FAQ / Can I apply PHPP on a partly specified model structure?
« on: August 22, 2007, 08:51:38  »
A model constructed with the HUGIN GUI and saved as a HUGIN network file can be given as input to PHPP using the <ph -update>  command.

FAQ / How do I find the most informative case?
« on: August 22, 2007, 08:51:10  »
The most informative case is the case which reduces the entropy of the target variable the most. The entropy may be interpreted as a measure of the degree of chaos in a probability distribution. Since a PHPP model contains a unique target variable, the most informative case is the case which reduces the entropy of the posterior distribution of the target variable the most.

The <ph -voicase> command computes a measure of how well a single case predicts the target variable. The measure computed by this command is referred to as the value-of-information score of the case. The higher the score, the better the case predicts the target  variable. Finding the most informative case is then a question of identifying the case with the highest value-of-information score.

FAQ / What kind of models does PHPP construct?
« on: August 22, 2007, 08:50:26  »
PHPP supports the construction of Naive Bayes, Tree Augmented Naive Bayes models, Hierarchical Naive Bayes Models.

Using PHPP it is possible to construct models containing a mixture of Boolean, qualitative and quantitative variables.

Each model will have a unique target variable. The target variable may be considered as the hypothesis variable or classification variable when the model is to be used for classification. The target variable may have multiple states.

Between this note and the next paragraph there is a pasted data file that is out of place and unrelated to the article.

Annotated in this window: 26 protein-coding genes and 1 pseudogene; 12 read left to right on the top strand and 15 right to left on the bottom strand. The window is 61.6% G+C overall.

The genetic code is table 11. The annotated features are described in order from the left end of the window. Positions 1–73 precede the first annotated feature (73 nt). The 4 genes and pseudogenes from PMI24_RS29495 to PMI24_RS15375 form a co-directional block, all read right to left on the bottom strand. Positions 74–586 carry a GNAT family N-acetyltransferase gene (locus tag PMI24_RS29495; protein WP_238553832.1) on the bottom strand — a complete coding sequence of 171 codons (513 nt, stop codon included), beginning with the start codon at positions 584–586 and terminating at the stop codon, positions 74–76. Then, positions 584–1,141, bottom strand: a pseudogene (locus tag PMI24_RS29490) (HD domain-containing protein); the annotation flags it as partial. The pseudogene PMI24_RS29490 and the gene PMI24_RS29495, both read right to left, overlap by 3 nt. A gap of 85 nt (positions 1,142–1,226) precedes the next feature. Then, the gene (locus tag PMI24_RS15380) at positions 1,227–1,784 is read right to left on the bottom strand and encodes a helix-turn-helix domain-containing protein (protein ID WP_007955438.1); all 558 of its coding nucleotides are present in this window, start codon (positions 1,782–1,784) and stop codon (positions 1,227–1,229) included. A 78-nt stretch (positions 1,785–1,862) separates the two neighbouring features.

FAQ / Are characters such as ”,”, ”.”, ”;”, etc ignored?
« on: August 22, 2007, 08:49:49  »
Characters such as ”,”, ”.”, ”;”, etc are ignored when creating a Boolean model from unstructured data as in the example of mail classification unless the <-wpunct> option is specified. In this case the aforementioned characters are assumed to be part of the word preceding the character.

White spaces should be used as word separators when building a Boolean model.

PHPP implements n-fold cross validation.

The proper algorithm to use for evaluating the performance of a model may, however, depend on the domain in which the model is to be used and what the model is to be used for.

Additional algorithms to consider for model evaluation are receiver operating characteristic curves (ROC) and area-under-curve of ROC to name a few. Later versions of PHPP will implement such algorithms.

If you would like to construct a HUGIN case file for a particular case in a HUGIN data file, then you can use the <dat2hcs> command. Assume you have a HUGIN data file named datafile.csv with 10000 cases and would like to construct a HUGIN case file named case_10.hcs for the case with index 10 in datafile.csv.

The <dat2hcs> takes as argument a model that is constructed from datafile.csv. The command is

dat2hcs datafile.csv 10

where contains the model.